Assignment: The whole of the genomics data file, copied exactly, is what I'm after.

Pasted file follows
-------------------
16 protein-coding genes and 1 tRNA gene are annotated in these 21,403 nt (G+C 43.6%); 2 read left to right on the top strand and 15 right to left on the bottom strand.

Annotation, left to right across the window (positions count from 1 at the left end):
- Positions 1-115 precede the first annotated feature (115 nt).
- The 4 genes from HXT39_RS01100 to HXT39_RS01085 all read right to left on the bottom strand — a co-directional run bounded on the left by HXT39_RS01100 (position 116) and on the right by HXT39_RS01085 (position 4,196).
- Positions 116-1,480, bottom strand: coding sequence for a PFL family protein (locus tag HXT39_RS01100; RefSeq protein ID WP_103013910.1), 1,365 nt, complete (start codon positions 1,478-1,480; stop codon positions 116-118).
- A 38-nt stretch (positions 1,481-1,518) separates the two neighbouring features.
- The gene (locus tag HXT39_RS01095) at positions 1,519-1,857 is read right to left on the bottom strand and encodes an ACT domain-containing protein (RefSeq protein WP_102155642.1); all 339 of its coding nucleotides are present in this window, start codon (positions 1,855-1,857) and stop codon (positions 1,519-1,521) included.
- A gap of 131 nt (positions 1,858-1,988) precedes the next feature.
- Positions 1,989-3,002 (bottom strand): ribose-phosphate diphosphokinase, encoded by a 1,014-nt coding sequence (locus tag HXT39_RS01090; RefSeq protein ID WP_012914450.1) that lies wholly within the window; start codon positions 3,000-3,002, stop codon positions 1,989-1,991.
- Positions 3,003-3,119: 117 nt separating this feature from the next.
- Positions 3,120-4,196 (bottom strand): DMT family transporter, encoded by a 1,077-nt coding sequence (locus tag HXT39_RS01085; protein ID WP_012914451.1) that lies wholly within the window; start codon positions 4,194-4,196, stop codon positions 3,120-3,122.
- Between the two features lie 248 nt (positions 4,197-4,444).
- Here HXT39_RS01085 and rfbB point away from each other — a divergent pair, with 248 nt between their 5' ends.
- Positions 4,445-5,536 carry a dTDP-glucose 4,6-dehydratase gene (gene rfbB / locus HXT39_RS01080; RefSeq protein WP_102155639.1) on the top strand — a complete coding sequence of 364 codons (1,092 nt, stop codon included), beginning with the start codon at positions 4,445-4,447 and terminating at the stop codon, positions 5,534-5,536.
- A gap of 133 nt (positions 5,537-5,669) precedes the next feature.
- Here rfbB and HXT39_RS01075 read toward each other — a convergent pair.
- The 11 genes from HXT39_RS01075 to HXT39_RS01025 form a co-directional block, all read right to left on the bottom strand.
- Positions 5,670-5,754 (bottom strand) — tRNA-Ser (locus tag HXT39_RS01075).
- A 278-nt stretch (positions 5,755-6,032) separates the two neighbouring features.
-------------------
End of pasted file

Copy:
16 protein-coding genes and 1 tRNA gene are annotated in these 21,403 nt (G+C 43.6%); 2 read left to right on the top strand and 15 right to left on the bottom strand.

Annotation, left to right across the window (positions count from 1 at the left end):
- Positions 1-115 precede the first annotated feature (115 nt).
- The 4 genes from HXT39_RS01100 to HXT39_RS01085 all read right to left on the bottom strand — a co-directional run bounded on the left by HXT39_RS01100 (position 116) and on the right by HXT39_RS01085 (position 4,196).
- Positions 116-1,480, bottom strand: coding sequence for a PFL family protein (locus tag HXT39_RS01100; RefSeq protein ID WP_103013910.1), 1,365 nt, complete (start codon positions 1,478-1,480; stop codon positions 116-118).
- A 38-nt stretch (positions 1,481-1,518) separates the two neighbouring features.
- The gene (locus tag HXT39_RS01095) at positions 1,519-1,857 is read right to left on the bottom strand and encodes an ACT domain-containing protein (RefSeq protein WP_102155642.1); all 339 of its coding nucleotides are present in this window, start codon (positions 1,855-1,857) and stop codon (positions 1,519-1,521) included.
- A gap of 131 nt (positions 1,858-1,988) precedes the next feature.
- Positions 1,989-3,002 (bottom strand): ribose-phosphate diphosphokinase, encoded by a 1,014-nt coding sequence (locus tag HXT39_RS01090; RefSeq protein ID WP_012914450.1) that lies wholly within the window; start codon positions 3,000-3,002, stop codon positions 1,989-1,991.
- Positions 3,003-3,119: 117 nt separating this feature from the next.
- Positions 3,120-4,196 (bottom strand): DMT family transporter, encoded by a 1,077-nt coding sequence (locus tag HXT39_RS01085; protein ID WP_012914451.1) that lies wholly within the window; start codon positions 4,194-4,196, stop codon positions 3,120-3,122.
- Between the two features lie 248 nt (positions 4,197-4,444).
- Here HXT39_RS01085 and rfbB point away from each other — a divergent pair, with 248 nt between their 5' ends.
- Positions 4,445-5,536 carry a dTDP-glucose 4,6-dehydratase gene (gene rfbB / locus HXT39_RS01080; RefSeq protein WP_102155639.1) on the top strand — a complete coding sequence of 364 codons (1,092 nt, stop codon included), beginning with the start codon at positions 4,445-4,447 and terminating at the stop codon, positions 5,534-5,536.
- A gap of 133 nt (positions 5,537-5,669) precedes the next feature.
- Here rfbB and HXT39_RS01075 read toward each other — a convergent pair.
- The 11 genes from HXT39_RS01075 to HXT39_RS01025 form a co-directional block, all read right to left on the bottom strand.
- Positions 5,670-5,754 (bottom strand) — tRNA-Ser (locus tag HXT39_RS01075).
- A 278-nt stretch (positions 5,755-6,032) separates the two neighbouring features.